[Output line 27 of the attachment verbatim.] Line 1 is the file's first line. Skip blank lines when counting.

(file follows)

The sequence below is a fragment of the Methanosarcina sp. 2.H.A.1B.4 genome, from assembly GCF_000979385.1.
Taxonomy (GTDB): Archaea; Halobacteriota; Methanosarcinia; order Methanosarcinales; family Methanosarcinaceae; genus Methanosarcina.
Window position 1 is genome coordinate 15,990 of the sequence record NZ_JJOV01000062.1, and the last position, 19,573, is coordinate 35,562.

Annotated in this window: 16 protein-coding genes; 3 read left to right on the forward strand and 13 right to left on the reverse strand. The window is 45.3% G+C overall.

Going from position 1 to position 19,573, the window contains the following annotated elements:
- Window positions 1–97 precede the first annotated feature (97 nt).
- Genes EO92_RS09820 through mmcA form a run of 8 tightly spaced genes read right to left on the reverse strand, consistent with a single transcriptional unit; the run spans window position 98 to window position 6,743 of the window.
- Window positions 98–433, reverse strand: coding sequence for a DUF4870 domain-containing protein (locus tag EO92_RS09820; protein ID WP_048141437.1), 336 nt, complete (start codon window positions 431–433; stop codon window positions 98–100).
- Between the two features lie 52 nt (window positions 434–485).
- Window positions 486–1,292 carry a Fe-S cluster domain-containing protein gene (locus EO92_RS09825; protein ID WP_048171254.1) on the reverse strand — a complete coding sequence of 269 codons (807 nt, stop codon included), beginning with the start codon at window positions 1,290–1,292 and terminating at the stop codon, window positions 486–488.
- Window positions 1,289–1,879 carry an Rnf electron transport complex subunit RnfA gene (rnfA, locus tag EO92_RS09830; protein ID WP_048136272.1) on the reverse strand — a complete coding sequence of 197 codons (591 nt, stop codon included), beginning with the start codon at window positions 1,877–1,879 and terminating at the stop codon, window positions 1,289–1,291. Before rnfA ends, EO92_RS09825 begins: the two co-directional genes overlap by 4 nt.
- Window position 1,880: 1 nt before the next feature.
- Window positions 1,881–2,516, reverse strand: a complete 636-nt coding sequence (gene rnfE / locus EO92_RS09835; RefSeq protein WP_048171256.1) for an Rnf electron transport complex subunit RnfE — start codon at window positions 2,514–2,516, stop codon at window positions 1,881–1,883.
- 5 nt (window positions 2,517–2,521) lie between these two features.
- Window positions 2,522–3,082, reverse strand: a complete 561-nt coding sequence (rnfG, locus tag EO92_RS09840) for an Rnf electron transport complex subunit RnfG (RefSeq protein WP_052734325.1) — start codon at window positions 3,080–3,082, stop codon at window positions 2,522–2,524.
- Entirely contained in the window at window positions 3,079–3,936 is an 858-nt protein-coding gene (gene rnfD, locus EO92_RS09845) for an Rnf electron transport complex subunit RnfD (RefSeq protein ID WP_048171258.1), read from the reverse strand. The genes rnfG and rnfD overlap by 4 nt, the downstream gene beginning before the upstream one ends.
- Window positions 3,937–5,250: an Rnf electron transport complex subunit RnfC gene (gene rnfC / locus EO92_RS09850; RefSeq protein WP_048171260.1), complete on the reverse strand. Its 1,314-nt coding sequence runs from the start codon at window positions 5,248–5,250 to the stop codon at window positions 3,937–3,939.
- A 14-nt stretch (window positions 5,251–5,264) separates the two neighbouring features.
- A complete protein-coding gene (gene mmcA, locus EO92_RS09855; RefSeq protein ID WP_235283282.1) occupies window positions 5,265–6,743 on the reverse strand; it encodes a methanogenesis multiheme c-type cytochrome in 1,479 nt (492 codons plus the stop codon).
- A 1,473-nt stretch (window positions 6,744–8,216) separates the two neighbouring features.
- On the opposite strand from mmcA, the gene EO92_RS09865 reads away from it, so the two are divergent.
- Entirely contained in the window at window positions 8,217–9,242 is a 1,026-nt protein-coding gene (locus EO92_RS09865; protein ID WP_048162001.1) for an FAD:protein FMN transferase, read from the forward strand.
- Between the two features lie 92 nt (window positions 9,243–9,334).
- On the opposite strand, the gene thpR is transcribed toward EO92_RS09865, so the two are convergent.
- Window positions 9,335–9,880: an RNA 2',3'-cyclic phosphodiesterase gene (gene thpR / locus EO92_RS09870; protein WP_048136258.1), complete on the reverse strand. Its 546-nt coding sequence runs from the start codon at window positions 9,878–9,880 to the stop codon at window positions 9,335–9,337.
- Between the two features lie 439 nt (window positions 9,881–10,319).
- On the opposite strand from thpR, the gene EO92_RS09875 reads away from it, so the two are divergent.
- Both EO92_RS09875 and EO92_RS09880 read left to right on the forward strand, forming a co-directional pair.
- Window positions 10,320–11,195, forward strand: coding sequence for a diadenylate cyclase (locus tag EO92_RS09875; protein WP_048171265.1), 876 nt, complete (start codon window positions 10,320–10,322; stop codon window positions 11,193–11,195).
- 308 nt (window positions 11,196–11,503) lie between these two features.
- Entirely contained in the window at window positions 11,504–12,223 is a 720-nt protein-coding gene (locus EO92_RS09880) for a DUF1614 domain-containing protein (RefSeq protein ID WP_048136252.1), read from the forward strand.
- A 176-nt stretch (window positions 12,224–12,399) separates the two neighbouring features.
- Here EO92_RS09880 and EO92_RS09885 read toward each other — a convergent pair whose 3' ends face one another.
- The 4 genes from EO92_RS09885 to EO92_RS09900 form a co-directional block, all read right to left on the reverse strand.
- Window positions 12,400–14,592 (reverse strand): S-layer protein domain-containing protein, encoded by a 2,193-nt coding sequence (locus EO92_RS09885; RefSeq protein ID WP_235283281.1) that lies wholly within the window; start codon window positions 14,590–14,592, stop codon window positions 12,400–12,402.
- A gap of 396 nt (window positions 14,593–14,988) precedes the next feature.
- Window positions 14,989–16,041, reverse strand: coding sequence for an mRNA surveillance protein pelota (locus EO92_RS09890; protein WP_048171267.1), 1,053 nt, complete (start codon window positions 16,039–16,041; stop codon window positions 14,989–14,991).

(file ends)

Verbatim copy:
- On the opposite strand from thpR, the gene EO92_RS09875 reads away from it, so the two are divergent.